I’m reading Yehuda Avner’s book, The Prime Ministers. Avner worked closely with Prime Ministers Levi Eshkol, Golda Meir, Yitzchak Rabin and Menachem Begin. He held positions as a speechwriter, ambassador to several countries, etc., and met some of the personalities that played a major role in the events of the time. Avner finds good qualities in all of the Prime Ministers for whom he worked — he certainly admired Rabin, but he clearly loved Menachem Begin, a man who understood traditional Judaism as well as the practical realities of governing the state, who was equally at home with diaspora Jews and sabras, a man who lived humbly and was unfailingly polite to everyone he encountered regardless of their importance.
All four of the above put the welfare of the state of Israel and the Jewish people far above above any personal or partisan goals. None of them sought personal aggrandizement or became wealthy during their political careers. Things have changed, haven’t they? Compare Begin with a Peres or an Olmert!
The comparison with American presidents is hard to avoid as well. Most of our recent leaders have been mediocrities without substance, sold to us by campaigns crafted to project appropriate messages to multiple sectors of the electorate, to take advantage of our electoral system, a combination of Madison Avenue, Hollywood and the arcane world of shadowy political consultants.
In office, they affect the trappings of emperors, flying here in there in astronomically expensive movements with huge entourages. Those that are not multi-millionaires shortly become such.
Some have suggested that excessive grandiosity in the behavior of leaders, the building of massive edifices, etc. are signs of decadence and incipient decay in institutions like corporations or nations. Makes sense to me.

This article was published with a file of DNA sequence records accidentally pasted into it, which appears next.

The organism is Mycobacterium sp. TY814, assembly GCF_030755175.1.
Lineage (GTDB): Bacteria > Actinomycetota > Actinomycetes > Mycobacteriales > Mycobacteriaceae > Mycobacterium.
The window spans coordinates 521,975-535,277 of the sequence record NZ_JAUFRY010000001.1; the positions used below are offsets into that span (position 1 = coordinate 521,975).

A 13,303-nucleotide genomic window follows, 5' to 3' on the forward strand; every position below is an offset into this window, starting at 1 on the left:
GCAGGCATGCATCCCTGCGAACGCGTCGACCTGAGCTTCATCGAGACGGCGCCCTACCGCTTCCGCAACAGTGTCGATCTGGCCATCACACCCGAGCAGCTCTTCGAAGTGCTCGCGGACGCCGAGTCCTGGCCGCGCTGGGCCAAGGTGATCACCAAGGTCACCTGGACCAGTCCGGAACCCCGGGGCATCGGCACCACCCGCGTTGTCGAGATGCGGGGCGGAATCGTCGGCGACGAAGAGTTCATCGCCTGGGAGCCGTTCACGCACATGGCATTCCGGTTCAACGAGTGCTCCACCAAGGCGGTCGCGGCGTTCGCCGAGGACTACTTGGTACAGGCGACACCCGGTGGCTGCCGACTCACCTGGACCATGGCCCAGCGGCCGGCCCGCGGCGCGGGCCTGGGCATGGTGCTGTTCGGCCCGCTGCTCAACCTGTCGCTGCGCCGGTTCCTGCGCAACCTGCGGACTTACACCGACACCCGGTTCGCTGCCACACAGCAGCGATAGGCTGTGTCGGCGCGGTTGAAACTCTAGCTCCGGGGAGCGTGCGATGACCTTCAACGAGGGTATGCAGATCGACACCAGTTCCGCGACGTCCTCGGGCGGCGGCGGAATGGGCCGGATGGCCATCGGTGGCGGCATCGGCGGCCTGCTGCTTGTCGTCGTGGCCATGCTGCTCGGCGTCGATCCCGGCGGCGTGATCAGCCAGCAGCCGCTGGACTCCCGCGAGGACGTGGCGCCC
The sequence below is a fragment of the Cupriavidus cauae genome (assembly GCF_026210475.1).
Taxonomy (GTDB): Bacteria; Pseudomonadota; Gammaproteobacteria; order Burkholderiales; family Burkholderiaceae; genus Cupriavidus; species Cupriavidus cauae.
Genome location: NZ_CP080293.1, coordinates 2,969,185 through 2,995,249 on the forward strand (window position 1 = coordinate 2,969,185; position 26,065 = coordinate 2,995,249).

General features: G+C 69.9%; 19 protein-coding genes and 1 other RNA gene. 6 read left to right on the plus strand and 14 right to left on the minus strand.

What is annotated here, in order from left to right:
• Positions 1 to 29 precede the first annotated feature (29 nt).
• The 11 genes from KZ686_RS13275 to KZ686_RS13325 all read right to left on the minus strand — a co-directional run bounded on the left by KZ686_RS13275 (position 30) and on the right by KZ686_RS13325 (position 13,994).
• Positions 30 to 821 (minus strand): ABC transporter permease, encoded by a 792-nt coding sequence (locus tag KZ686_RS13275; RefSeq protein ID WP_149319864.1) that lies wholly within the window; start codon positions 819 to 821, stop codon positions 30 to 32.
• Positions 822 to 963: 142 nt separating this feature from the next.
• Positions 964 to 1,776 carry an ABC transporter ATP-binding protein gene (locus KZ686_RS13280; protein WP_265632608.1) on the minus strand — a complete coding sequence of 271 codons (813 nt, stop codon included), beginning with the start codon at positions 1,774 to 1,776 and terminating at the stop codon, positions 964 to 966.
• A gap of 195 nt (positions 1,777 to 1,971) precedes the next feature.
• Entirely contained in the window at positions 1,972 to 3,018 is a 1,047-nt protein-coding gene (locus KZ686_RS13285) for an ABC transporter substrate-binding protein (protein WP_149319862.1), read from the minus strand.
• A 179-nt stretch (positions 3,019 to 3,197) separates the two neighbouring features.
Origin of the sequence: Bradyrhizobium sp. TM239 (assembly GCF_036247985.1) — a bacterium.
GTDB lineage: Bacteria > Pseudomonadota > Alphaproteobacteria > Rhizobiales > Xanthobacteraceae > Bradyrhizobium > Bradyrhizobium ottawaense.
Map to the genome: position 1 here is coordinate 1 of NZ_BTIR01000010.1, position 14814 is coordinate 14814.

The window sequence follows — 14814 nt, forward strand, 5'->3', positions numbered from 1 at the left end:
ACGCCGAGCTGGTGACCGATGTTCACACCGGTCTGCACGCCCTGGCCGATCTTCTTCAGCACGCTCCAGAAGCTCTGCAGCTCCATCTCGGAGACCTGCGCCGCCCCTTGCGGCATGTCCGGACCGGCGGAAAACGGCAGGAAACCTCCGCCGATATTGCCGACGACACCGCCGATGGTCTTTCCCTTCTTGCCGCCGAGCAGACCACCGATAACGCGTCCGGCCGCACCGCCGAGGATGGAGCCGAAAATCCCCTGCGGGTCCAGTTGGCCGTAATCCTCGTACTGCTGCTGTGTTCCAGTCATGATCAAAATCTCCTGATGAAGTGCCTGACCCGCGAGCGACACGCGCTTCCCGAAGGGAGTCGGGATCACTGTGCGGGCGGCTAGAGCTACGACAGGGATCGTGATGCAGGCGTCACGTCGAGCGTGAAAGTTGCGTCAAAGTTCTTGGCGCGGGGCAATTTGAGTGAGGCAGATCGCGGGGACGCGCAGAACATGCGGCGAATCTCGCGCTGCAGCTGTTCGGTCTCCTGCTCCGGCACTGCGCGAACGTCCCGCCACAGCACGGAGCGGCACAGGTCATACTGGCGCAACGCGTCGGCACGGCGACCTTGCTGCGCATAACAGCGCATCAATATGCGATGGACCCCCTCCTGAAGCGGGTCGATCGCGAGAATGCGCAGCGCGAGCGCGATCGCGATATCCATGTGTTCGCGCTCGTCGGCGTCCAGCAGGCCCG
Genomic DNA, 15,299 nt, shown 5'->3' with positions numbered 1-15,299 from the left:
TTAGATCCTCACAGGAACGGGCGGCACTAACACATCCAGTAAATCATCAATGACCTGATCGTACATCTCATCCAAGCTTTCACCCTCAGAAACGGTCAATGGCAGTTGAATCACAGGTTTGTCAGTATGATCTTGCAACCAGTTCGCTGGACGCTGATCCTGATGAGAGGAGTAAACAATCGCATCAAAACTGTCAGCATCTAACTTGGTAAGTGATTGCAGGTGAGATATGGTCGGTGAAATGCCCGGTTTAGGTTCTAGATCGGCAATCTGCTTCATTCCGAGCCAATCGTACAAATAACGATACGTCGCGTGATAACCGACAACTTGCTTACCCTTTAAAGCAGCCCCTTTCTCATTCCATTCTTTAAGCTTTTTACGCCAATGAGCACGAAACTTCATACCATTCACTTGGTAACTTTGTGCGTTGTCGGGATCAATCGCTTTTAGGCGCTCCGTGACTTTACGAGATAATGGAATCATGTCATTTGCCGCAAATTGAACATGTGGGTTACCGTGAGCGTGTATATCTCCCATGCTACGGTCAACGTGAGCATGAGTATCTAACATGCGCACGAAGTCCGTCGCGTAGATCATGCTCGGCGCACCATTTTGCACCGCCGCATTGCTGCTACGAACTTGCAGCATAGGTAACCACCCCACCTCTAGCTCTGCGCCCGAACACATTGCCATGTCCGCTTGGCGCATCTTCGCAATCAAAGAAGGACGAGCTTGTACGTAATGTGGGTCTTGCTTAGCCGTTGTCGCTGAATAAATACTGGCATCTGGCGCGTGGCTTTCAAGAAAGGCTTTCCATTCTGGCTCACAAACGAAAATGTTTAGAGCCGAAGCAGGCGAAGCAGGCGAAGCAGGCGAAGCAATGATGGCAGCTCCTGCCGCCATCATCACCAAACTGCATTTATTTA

It might be, at least in America, that the selection process makes it almost certain that we will get a vain, cardboard figure, likely to put the lowest forms of partisan politics and his personal well-being above the good of the nation. Because of its small size and the existential nature of the problems it faces, it may still be possible for Israel to have a man like Begin become Prime Minister.
Of course you can’t expect that a prime minister or president can, like Udi, have zero interest in politics. But I think that the most important qualities of a leader have little to do with politics. They are dedication to an ideal which transcends ambition for fame, historical recognition, wealth, etc.; the highest degree of personal integrity, humility, and the ability to maintain those characteristics despite the temptations of office. A tendency to want to think things through oneself rather than rely on experts helps, too, as John F. Kennedy famously found out after the Bay of Pigs.
Examples of leaders with these qualities are Begin and Rabin, and in America, Harry S. Truman. All of them made mistakes, but all of them also displayed the integrity essential for leadership, something rare indeed.